The digital age has greatly changed the way we communicate with each other, providing brand new technology capable of making our lives easier. People on separate parts of the world can have real-time video conversations, organizing events like weddings, CME cruise conferences or corporate business deals. Messages across different departments in an office can be sent in the blink of an eye. Fast-paced machines handle production and data analysis, speeding up the creation of useful products and solutions. The 21st century is a time of great advancements. However, the digital age is also responsible for new problems and issues. Such is the double-edged sword of technology: Solving old problems and creating new ones at the same time.

Two Electronic Causes of Dissatisfaction

Smartphones are the flagship device of the digital age, with a multitude of functions that provide interaction. However, it is also the prime vector for social media-related issues, such as stress, anxiety, and erosion of self-worth brought about by posturing news feeds or toxic web environments. Popular platforms such as Facebook and Twitter are unfortunate facilitators of these problems exclusive to the internet era.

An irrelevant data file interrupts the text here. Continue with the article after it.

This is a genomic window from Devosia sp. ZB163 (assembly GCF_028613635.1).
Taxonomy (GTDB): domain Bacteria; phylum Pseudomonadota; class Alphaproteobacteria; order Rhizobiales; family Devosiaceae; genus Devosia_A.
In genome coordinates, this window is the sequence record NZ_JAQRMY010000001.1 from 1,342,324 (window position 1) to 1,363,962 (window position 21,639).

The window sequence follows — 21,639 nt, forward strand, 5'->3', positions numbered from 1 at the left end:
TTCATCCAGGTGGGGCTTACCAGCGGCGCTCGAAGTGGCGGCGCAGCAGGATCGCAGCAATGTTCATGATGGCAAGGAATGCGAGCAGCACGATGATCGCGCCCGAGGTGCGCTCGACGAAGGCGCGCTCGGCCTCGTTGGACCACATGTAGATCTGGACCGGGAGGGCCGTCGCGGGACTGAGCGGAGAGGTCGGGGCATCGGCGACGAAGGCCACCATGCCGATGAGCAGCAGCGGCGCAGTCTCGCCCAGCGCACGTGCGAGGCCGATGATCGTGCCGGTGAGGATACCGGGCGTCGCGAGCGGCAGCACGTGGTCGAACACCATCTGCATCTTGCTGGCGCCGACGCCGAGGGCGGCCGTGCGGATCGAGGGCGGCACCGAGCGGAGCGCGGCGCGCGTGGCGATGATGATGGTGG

Portable internet devices are not the only contributors to the digital age’s issues. As observed in an NCBI research article, electronic health devices (EHRs) contribute a significant amount to physician burnout, the billing-focused clerical work involved in their operation causing stress and feelings of powerlessness in doctors. While the easy access of the internet via electronic devices constitutes its own problem, the difficult, time-consuming processes of EHRs are a digital dilemma almost exclusively experienced by medical practitioners, draining them of energy and enthusiasm for their work.

A Remedy for Emptiness?

The negative impact of the digital age has no one remedy, considering that social media, EHR development, smartphone consumerism, internet addiction and more touch upon complicated and intertwined social, economic and technological dimensions. However, one unifying factor, at least between smartphones and EHRs, is that these devices empty people of a very important resource: Human interaction.

While portable devices reduce face-to-face conversations and immerse users in online spaces, pulling one in aimless trends or internet arguments to the point of exhaustion, electronic health records alienate physicians from their patients, putting more importance on data inputting and medical billing over patient care or comfort. Stress, alienation, and burnout are often the results of these issues, and remedying such problems can take a while. Wellness-focused CME cruises for physicians can help doctors with such stress, but even the smallest act of positive interaction can improve someone’s day by even a small margin. This is not an advocacy for “feel-good” medication, nor is it imposing a naive solution to a complex problem. It is an observation, one that can be analyzed or acted upon. Restoring the importance of human interaction is a small thing, but it can make all the difference in the end.